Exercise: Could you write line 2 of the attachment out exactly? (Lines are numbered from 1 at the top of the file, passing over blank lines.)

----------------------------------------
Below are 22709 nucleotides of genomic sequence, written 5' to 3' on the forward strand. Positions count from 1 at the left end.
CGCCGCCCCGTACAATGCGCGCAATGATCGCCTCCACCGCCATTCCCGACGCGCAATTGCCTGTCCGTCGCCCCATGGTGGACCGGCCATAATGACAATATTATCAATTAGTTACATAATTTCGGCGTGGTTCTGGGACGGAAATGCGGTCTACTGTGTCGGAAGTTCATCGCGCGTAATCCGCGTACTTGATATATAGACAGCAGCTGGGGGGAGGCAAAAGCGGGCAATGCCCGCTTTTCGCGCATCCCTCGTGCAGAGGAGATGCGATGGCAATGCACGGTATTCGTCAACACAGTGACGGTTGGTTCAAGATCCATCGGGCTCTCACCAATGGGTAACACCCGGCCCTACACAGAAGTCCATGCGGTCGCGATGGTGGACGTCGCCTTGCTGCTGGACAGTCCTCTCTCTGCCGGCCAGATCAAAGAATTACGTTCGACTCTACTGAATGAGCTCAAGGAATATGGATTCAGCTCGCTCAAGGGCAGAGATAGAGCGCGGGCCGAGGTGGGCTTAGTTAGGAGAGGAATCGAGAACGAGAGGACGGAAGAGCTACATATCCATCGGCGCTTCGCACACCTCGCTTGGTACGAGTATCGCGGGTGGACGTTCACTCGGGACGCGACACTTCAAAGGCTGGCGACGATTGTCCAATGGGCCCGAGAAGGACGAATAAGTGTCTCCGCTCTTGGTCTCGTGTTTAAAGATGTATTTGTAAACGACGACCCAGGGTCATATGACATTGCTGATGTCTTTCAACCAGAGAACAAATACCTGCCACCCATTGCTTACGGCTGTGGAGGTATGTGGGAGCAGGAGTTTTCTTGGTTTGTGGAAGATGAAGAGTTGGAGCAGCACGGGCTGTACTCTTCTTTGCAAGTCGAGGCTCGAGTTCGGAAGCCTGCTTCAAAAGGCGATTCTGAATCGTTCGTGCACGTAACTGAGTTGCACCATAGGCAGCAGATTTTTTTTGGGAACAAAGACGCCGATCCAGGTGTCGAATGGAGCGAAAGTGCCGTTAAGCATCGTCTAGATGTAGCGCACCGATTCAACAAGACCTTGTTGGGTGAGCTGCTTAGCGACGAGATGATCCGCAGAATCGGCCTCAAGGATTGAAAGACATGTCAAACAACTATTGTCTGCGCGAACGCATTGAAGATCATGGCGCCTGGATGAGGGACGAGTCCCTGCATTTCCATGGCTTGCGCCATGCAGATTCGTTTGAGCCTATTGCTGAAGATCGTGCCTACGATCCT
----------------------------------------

CGCCGCCCCGTACAATGCGCGCAATGATCGCCTCCACCGCCATTCCCGACGCGCAATTGCCTGTCCGTCGCCCCATGGTGGACCGGCCATAATGACAATATTATCAATTAGTTACATAATTTCGGCGTGGTTCTGGGACGGAAATGCGGTCTACTGTGTCGGAAGTTCATCGCGCGTAATCCGCGTACTTGATATATAGACAGCAGCTGGGGGGAGGCAAAAGCGGGCAATGCCCGCTTTTCGCGCATCCCTCGTGCAGAGGAGATGCGATGGCAATGCACGGTATTCGTCAACACAGTGACGGTTGGTTCAAGATCCATCGGGCTCTCACCAATGGGTAACACCCGGCCCTACACAGAAGTCCATGCGGTCGCGATGGTGGACGTCGCCTTGCTGCTGGACAGTCCTCTCTCTGCCGGCCAGATCAAAGAATTACGTTCGACTCTACTGAATGAGCTCAAGGAATATGGATTCAGCTCGCTCAAGGGCAGAGATAGAGCGCGGGCCGAGGTGGGCTTAGTTAGGAGAGGAATCGAGAACGAGAGGACGGAAGAGCTACATATCCATCGGCGCTTCGCACACCTCGCTTGGTACGAGTATCGCGGGTGGACGTTCACTCGGGACGCGACACTTCAAAGGCTGGCGACGATTGTCCAATGGGCCCGAGAAGGACGAATAAGTGTCTCCGCTCTTGGTCTCGTGTTTAAAGATGTATTTGTAAACGACGACCCAGGGTCATATGACATTGCTGATGTCTTTCAACCAGAGAACAAATACCTGCCACCCATTGCTTACGGCTGTGGAGGTATGTGGGAGCAGGAGTTTTCTTGGTTTGTGGAAGATGAAGAGTTGGAGCAGCACGGGCTGTACTCTTCTTTGCAAGTCGAGGCTCGAGTTCGGAAGCCTGCTTCAAAAGGCGATTCTGAATCGTTCGTGCACGTAACTGAGTTGCACCATAGGCAGCAGATTTTTTTTGGGAACAAAGACGCCGATCCAGGTGTCGAATGGAGCGAAAGTGCCGTTAAGCATCGTCTAGATGTAGCGCACCGATTCAACAAGACCTTGTTGGGTGAGCTGCTTAGCGACGAGATGATCCGCAGAATCGGCCTCAAGGATTGAAAGACATGTCAAACAACTATTGTCTGCGCGAACGCATTGAAGATCATGGCGCCTGGATGAGGGACGAGTCCCTGCATTTCCATGGCTTGCGCCATGCAGATTCGTTTGAGCCTATTGCTGAAGATCGTGCCTACGATCCT